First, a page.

A physiotherapists perspective on Warm up and Cool down in sprinting:
Is it really necessary ?
Elite sprinters have long understood the necessity of warming up often employing a one hour process for a sub 10 second event. When athletes of this calibre undertake such elaborate preparations club athletes tend to mimic them but is there substance to the process ?
As with many topics when one tries to analyse the scientific literature definitive evidence is difficult to find. However, the consensus is that a defined warm up is an essential part of any athletes training methodology with the following two clear functions :
- To help prevent Injury
- To enhance performance
To understand how warm up achieves these functions we must first look at what we are trying to achieve. What does warming the body up actually do ?
Activities such as jogging, striding and performing sprint drills require muscular work. Working muscles release energy, producing heat and in addition increased demand for nutrients and oxygen. The demand is met by the cardio vascular system increasing circulation to the contractile tissues, which in turn, further increases muscle temperature.
The elastic tissues of the musculo-tendinous units become more flexible as their temperature increases reducing the risk of strain and potential injury.
The latter stage of warm up with running and sprint drills performed at near competition speed primes the biochemical energy delivery mechanisms within the muscles and ensures the cardio vascular system is at peak efficiency.
Sprint drills and fast striding trigger motor memory and the complex neural mechanisms required when an athlete performs a specific skill ensuring they are ready to execute good technique.
We have therefore theoretically established that by simply increasing body temperature the body becomes physiologically prepared for exercise. It follows that wearing heat retaining but non restrictive clothing is helpful during warm up. Using thermal or compression clothing during training helps to retain heat and prevents cool down during interval or recovery periods.
Once the muscles are warm stretching can be undertaken. Stretching should include both static exercises ( holding still at the end of the stretch ) and dynamic exercise ( stretches involving movement with sprint drills often providing the perfect medium ) . The process should be progressive from limited range at the start of the warm up when the muscles remain at normal body temperature to full range movements by the end when the elevated temperature improves mobility.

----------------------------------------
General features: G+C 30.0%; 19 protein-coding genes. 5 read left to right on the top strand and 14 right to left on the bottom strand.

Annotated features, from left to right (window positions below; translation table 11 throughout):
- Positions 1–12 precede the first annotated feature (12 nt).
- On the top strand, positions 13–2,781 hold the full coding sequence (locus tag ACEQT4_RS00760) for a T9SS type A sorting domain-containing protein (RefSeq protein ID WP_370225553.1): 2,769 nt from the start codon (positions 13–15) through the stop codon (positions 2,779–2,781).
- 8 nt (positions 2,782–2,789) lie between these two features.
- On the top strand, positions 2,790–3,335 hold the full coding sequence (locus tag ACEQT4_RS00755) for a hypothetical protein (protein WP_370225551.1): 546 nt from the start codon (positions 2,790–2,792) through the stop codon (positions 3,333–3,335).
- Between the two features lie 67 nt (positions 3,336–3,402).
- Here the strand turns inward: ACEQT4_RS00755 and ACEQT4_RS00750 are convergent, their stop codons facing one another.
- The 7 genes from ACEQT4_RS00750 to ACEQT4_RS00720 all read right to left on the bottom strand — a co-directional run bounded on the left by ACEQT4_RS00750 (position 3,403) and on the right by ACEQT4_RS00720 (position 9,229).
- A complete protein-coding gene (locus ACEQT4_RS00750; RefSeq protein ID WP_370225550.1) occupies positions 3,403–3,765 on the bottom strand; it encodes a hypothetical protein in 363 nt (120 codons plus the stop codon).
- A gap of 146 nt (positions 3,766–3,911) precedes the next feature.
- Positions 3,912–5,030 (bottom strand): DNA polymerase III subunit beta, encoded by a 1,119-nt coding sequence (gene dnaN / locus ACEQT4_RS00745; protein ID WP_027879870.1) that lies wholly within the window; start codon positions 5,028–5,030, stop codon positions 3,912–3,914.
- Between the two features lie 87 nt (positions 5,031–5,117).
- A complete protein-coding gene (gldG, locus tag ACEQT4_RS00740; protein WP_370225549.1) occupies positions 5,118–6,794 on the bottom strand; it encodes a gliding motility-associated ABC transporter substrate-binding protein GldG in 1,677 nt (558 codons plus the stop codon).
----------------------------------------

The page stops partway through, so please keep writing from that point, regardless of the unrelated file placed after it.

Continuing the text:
Equally importantly, warm up promotes structure and discipline providing a clear starting point to a training session or race. It allows the athlete to focus and create the necessary mindset to perform at a high level. Creating a well trodden reproducible routine engenders confidence and affords relaxation at a critical time particularly pre competition leading to improved performance.
The examples below provides a useful template:
Phase 1 Gentle range of movement exercises
Wearing warm clothing in a sheltered area perform your preferred stretches to 2/3 of your maximal range. Static stretches should be held for only 1 -2 secs and dynamic stretches performed slowly. Simple exercises to begin the warm up phase such as standing sprint arm action, or high knee walking on the spot are useful.
Phase 2 Warming up exercises
Once you have gently stretched any tightness out of your muscles jog for 800m slowly
Perform your normal sprint drills at walking speed progressing to jogging speed. Include drills such as high knees with sprint arm action to work upper and lower limbs.
Run at moderate speed for 800m alternating 50 m strides progressing in speed up to 75% max pace and 50 m jogging
Phase 3 Stretching and mobility exercises
Now you are warm repeat your initial stretches now to full range, holding static stretches at the end of range for between 10-20 secs ensure you stretch your upper and lower limbs and your trunk thoroughly.
Incorporate your dynamic stretches such as long leg swinging, standing sprint arm action, seat kicks etc which can be progressively increased in speed and range.
Phase 4 Technical Drills and speed running
You will now be full warmed up and this is the phase to complete the technical aspects of your warm up performing sprint drills at high speed working on perfect technique and finishing with rolling strides at or near competition pace. Remember smooth acceleration over 30 m stride fast for 60 metres decelerate over 30 – 40 m. You are now ready to train
Warming down is often neglected but is equally important and again part of the discipline required to perform at high level. The primary aim of warm down is to allow the body and mind to return to its resting state in a controlled manner. This is achieved by performing low level exercise aimed at maintaining body temperature and circulation at higher than resting levels.
The increased blood flow created allows the circulation and lymphatic system to continue to remove the toxic waste products of exercise, such as lactic acid and other metabolites that the muscles produce, which contribute to post exercise discomfort and stiffness. This prevents tight sore tissues from developing thus reducing injury risk during your next session. This process can be augmented by sports massage, altering temperature such as using ice or hot baths or by wearing specialised compression or recovery clothing.
Psychologically warm down allows the mind to return to its resting state and affords a period of reflection. Again the comfort of an often repeated procedure after a race gives the athlete a safe and positive place to retreat to mentally and prepares the athlete for the stress of competition.
By repeating Phase 2 and Phase 1 in reverse in appropriate clothing you will complete a structured warm down.